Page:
Part of what made the Looney Tunes and Warner Bros. dynasty so great beyond its characters, was its limitless ability to mock and satirize Hollywood. At a time where Hollywood was adored and enamored by so many, Warner Bros. actually did a great job of taking the piss out of people like Humphrey Bogart and Clark Gable. In 1993, Fox Studios and Warner brought back the formula that they’d abandoned for decades with “The Animaniacs.” While the show was primarily a series filled with segments primarily aimed toward children, some of the segments brought back a lot of the classic Warner Bros. traditions, including satirizing modern Hollywood.
Will screen on August 27th at the Los Feliz 3 theater in Los Angeles, California as part of the American Cinematheque’s new ETHERIA screening series. More information about the screening can be found on the American Cinematheque’s official website.
Your mileage with “Viva” may vary depending on how much you’re willing to play along with the film’s very subtle satire. About twenty minutes in to the movie is when I finally caught on to the gag, as “Viva” is as much a satire of sixties sexual dynamics as it is a tribute to the aesthetic of the sixties and seventies. “Viva” is a film in the tradition of Andy Warhol, and Russ Meyer, and exploitation gems like “Maid in Sweden” and “Score” where people open up (literally and figuratively) to sex and sexual exploration.
I guess you could classify “Scare Package” as a horror movie, and yes even a horror comedy. But if my arm were twisted I’d be more comfortable just classifying it as a comedy. “Scare Package” is that movie that has a great time breaking down horror tropes and satirizing the clichés we’ve seen in various horror movies, but never actually includes any kind of scary content. Every single segment in this anthology is played with a tongue in cheek, and it’s a shame since a movie with this concept has a chance to re-imagine horror tropes.
Director Rudy De Luca amassed a career working with and writing for Mel Brooks, so it’s likely intentional that “Transylvania 6-5000” feels like an attempted companion piece to “Young Frankenstein.” It seems to aspire to do so more times than the viewer would like. “Transylvania 6-5000” feels like a pseudo or spiritual sequel to “Young Frankenstein” which is a good element in some instances and works to its detriment in other instances.
Some indie films are like inside jokes that you almost have to have some knowledge about to get. I get “Lake Michigan Monster.” I do. It has the best of intentions, it’s a home grown bare bones budgeted action monster movie, and it pays tribute to Michigan the best that it can. But in the end I was happier that “Lake Michigan Monster” was barely eighty minutes in length than I was watching the movie altogether.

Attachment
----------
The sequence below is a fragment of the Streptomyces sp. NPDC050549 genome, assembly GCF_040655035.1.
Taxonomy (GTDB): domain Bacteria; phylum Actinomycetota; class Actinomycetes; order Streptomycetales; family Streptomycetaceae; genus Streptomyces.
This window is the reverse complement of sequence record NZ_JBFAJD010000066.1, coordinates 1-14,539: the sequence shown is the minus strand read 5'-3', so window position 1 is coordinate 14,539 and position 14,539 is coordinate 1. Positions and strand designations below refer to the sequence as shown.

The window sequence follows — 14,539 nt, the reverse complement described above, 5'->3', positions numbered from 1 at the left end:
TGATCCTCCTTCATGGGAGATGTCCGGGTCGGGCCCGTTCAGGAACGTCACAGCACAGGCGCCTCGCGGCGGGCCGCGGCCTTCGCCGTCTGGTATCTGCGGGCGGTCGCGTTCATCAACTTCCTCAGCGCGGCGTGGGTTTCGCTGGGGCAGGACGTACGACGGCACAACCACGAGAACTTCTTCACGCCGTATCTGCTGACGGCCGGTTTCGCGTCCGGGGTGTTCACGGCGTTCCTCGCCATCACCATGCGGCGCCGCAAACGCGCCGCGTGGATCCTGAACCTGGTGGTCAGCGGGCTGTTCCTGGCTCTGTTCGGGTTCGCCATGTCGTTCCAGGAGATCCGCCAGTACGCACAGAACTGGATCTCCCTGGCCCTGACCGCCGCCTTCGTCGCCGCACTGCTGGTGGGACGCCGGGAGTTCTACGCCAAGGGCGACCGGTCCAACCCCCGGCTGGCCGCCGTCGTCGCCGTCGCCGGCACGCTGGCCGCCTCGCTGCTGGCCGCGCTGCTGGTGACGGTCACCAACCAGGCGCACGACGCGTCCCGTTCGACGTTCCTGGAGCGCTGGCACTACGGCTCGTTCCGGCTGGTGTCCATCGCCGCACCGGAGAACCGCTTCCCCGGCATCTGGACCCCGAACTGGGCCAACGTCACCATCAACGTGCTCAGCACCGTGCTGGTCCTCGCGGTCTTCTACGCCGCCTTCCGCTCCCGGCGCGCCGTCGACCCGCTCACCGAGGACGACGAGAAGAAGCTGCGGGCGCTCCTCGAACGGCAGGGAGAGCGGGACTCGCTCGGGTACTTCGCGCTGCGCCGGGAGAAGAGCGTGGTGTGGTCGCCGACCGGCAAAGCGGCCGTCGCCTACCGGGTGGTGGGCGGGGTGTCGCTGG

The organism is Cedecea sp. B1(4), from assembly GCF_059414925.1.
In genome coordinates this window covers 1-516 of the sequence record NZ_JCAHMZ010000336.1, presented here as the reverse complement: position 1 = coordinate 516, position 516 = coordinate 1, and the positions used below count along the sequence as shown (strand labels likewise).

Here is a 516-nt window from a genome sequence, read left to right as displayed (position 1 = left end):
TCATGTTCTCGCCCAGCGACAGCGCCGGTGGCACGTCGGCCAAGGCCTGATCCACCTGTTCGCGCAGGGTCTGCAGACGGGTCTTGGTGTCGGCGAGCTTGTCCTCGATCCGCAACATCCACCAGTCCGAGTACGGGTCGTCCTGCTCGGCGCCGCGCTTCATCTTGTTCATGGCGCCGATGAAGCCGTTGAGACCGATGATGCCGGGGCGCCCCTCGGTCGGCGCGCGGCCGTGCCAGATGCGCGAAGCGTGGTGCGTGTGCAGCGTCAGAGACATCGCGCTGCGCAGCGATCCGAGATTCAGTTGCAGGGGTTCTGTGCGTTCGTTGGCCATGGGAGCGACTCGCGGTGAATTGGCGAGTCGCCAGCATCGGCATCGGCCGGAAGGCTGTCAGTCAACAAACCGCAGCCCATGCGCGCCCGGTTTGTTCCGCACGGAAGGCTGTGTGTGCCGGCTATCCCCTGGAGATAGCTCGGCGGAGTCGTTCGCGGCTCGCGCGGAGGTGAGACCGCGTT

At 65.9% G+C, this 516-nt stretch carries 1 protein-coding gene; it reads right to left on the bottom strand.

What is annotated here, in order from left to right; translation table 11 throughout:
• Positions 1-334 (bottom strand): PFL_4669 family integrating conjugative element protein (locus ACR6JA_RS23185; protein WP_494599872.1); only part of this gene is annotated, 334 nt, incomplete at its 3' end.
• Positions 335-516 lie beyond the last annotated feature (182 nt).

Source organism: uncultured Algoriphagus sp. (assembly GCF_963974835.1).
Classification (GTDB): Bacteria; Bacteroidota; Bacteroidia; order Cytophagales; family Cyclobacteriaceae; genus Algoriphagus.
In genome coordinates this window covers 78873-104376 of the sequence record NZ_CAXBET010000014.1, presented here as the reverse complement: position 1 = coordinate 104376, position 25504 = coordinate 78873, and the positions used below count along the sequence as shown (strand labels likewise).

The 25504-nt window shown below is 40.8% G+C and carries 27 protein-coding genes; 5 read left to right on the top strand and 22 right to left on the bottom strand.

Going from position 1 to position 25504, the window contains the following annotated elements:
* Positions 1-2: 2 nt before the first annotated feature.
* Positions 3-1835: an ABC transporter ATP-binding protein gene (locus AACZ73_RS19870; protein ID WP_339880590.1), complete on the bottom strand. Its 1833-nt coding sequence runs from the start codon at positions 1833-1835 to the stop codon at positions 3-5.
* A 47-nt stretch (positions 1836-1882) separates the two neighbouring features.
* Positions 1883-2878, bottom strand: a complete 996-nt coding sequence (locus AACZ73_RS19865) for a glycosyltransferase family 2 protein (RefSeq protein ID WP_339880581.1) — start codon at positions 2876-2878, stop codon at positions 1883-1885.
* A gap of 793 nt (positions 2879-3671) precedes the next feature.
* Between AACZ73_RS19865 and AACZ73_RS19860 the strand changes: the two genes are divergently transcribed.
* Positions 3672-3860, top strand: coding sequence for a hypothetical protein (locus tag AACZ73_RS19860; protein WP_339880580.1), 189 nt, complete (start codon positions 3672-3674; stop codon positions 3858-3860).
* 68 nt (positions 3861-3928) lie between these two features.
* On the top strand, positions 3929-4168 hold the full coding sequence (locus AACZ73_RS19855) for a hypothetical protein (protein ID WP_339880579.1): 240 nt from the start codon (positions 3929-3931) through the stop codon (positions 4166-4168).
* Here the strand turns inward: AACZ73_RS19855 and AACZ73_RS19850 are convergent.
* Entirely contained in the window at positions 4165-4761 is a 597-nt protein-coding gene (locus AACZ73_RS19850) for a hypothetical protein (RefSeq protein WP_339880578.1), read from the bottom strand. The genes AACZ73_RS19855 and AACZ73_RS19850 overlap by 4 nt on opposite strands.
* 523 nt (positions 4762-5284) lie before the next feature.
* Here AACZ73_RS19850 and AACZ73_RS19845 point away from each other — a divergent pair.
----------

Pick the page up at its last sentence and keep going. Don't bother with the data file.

It’s more budgetary double feature Blu-Rays for movie collectors that want to own two somewhat—uh—okay comedies, but don’t want to spend money on them. If you’re a fan of either film, they’re basically only available on this double bill Blu-Ray for now, sans the features. So sadly there’s no audio commentary with Jon Lovitz and Tia Carrere going over the finer nuances of “High School High.” In either case, if you’re also a nineties completist, it’s definitely a double bill worth owning.
I’m all for movies that call out the inherent stupidity of romance comedies, and how we can often lose sight of reality if we spend too much time lost in fantasy and Hollywood manufactured clichés. “Isn’t It Romantic” is a confused comedy though, that can ironically be identified as a romantic comedy, even though it purports to be a movie that tears the whole illusion of Hollywood romantic comedies down all around us. It never seems to know if it’s endorsing the idea of romantic comedies, or still spoofing them. The results are a mediocre, flat, albeit occasionally charming film.
For this week’s edition of “Shorts Round Up of the Week” we have a look at pitch for toys involving Italian Turtles, a horror tale about a pale lady, and a comedic spoof of an eighties Christmas horror classic.
If you’d like to submit your short film for review consideration, submissions are always opened to filmmakers and producers.